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to think I will be stuck with my house forever

(7 Posts)
OhNoWhatDoIDoNow Tue 26-May-20 18:45:49

DP and I are both trying to sell our houses so that we can buy one together. I bought this place 15 years ago when I was 20 and very naive. It was built in 1995 and is on a very large estate. Buyer's surveyor has picked up that the DPC was not done correctly and is three courses higher than it should be along one wall. For some reason this was not picked up by my surveyor when I purchased it. It's never caused me a problem but understand that it might cause issues one day. Not only this but there's no record of the building regs or NHBC (which would have expired when I bought the house anyway). The house is basically unsaleable isn't it?

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GalOopNorth Tue 26-May-20 18:49:20

Oooh it probably isn’t as bad as all that.

I think for a lot of things you can get indemnity insurance for not much money that means the buyer doesn’t need to worry about it as they are covered if anything goes wrong in future.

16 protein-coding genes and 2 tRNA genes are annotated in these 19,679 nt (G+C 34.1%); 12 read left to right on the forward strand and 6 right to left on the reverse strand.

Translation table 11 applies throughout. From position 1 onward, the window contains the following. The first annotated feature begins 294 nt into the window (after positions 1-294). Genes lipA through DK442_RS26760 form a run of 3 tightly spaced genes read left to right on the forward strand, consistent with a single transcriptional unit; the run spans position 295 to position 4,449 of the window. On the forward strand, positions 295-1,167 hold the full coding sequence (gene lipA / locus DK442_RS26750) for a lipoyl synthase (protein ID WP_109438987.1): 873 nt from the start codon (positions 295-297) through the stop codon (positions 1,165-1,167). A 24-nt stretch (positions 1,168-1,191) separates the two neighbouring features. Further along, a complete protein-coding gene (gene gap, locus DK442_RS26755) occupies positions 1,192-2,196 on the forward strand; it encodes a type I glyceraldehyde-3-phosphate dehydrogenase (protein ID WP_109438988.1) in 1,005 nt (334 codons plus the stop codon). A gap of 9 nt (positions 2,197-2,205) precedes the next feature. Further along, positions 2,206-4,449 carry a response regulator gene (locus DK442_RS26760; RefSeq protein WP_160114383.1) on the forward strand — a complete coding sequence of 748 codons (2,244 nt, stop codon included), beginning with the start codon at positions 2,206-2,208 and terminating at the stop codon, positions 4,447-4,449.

Not hugely experienced though, I expect someone who knows what’s what will be along in a bit!

OhNoWhatDoIDoNow Tue 26-May-20 19:39:28

Thanks, really hope I'm just being over dramatic! I just feel totally sick at the moment

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Caelano Tue 26-May-20 21:42:46

What @GalOopNorth says. You can purchase an indemnity which should be quite a reasonable price. I bought a property once which had a similar issue.. it was an old cottage which had been extended later and there was no record of the building regs. It really isn’t the end of the world!

OhNoWhatDoIDoNow Wed 27-May-20 06:46:49

Thanks, that is reassuring. I'm not sure about the DPC issue though, it's probably not something that can be fixed. The combination of issues is really worrying me, I feel like a significant price drop is probably best case scenario now sad

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Summerhillsquare Wed 27-May-20 07:07:11

Don't panic. An injectable damp proof course would 'fix'. I think damp treatments are a bit suspect anyway, you're going to get damp esp in older property sooner or later. Just make sure the ground level is lower than your internal floor, dig a channel and fill with gravel if you have to. A newish house will be fine.

www.heritage-house.org/news/rising-damp-is-a-myth-says-former-rics-chief.html

OhNoWhatDoIDoNow Fri 29-May-20 13:15:31

And before I've had a chance to look at rectifying this stuff, my nervy first time buyers have pulled out sad

Does anyone have any advice or experience as to how I can get things sorted before looking for new buyers? Is there even any point? Feeling so down about it all.

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